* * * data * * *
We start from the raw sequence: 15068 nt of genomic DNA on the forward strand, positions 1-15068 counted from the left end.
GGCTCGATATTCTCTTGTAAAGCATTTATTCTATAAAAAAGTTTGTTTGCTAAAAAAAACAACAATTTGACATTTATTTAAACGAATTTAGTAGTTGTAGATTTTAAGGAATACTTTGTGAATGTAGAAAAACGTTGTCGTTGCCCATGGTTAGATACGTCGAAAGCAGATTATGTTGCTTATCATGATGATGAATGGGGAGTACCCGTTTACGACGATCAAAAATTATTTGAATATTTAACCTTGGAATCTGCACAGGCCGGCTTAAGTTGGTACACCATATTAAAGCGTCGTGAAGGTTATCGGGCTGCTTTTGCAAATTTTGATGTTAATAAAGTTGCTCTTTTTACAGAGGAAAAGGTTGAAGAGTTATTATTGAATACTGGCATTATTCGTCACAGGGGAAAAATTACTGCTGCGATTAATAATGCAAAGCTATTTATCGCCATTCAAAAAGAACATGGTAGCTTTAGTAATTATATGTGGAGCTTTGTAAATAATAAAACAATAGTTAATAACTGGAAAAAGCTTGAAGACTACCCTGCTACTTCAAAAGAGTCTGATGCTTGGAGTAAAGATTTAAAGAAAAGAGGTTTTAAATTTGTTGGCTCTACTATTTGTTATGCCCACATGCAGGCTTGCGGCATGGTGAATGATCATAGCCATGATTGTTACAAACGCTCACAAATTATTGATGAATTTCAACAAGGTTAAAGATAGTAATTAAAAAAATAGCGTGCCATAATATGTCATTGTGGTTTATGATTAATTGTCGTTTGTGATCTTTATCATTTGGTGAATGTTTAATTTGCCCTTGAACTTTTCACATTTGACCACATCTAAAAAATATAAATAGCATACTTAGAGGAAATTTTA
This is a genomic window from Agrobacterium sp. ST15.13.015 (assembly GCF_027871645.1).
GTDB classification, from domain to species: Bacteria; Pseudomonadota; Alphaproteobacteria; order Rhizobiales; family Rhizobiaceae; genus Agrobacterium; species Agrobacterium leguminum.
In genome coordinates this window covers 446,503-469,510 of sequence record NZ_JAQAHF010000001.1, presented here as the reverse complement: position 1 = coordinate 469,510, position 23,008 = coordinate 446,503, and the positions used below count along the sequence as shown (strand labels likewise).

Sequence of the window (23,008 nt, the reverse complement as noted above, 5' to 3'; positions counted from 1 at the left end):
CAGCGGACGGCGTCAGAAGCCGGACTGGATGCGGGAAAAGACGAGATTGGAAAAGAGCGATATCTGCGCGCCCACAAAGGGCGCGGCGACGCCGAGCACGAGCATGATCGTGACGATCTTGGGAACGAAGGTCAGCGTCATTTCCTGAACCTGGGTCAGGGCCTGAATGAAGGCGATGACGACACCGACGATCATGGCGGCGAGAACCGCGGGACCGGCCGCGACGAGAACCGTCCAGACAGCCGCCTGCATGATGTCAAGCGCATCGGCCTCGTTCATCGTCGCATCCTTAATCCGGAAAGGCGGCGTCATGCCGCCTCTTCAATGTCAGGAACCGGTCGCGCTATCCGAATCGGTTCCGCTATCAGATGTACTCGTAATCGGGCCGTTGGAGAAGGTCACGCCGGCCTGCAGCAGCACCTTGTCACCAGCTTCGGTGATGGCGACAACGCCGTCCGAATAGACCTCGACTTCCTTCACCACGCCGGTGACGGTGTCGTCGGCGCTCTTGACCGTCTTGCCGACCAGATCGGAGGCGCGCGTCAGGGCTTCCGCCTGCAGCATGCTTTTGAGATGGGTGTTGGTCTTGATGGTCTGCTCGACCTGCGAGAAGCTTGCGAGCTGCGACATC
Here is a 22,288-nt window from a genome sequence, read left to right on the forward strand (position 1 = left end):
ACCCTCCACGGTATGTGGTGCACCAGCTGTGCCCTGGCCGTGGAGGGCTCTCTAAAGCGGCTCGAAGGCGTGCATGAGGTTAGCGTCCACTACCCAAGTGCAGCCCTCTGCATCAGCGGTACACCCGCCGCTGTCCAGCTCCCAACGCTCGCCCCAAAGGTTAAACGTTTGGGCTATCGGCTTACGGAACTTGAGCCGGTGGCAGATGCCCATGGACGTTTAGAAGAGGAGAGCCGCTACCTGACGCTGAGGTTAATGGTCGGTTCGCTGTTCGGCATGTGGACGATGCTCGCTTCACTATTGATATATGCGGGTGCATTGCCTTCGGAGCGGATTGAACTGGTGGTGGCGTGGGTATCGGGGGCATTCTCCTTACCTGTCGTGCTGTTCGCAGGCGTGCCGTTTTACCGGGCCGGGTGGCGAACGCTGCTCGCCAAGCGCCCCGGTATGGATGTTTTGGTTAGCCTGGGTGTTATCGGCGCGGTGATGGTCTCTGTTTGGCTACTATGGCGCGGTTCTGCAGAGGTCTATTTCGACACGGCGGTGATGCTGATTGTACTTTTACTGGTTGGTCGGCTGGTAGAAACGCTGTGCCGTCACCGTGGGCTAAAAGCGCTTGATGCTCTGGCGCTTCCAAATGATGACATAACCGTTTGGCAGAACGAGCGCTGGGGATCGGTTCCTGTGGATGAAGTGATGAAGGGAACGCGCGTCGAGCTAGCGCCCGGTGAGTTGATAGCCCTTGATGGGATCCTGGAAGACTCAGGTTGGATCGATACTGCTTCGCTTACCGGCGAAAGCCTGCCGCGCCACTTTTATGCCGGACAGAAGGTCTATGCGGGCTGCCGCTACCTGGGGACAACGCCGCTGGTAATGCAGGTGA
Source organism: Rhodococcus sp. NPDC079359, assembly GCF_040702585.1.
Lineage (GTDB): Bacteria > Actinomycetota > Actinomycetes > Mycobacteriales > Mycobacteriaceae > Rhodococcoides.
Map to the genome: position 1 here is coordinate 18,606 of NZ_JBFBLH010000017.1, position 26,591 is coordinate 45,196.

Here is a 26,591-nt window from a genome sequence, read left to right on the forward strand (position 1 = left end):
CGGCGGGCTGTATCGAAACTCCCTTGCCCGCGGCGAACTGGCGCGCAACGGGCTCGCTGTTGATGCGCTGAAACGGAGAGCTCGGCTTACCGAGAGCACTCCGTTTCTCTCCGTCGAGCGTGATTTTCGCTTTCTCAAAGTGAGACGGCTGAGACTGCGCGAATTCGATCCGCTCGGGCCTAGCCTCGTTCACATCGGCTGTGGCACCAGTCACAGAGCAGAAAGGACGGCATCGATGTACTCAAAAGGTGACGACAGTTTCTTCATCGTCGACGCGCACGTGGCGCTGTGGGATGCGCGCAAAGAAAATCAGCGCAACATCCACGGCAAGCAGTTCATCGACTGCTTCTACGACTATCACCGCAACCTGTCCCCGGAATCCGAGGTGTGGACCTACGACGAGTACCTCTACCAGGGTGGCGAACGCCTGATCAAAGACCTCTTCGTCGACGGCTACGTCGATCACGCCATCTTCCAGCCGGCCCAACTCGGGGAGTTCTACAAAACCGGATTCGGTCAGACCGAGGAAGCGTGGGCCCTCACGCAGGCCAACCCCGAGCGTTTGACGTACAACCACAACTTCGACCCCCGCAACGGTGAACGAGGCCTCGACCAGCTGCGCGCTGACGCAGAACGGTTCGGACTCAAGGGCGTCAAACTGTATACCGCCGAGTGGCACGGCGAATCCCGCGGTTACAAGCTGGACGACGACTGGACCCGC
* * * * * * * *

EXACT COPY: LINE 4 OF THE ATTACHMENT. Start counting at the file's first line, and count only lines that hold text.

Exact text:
GTDB classification, from domain to species: Bacteria; Pseudomonadota; Alphaproteobacteria; order Rhizobiales; family Rhizobiaceae; genus Agrobacterium; species Agrobacterium leguminum.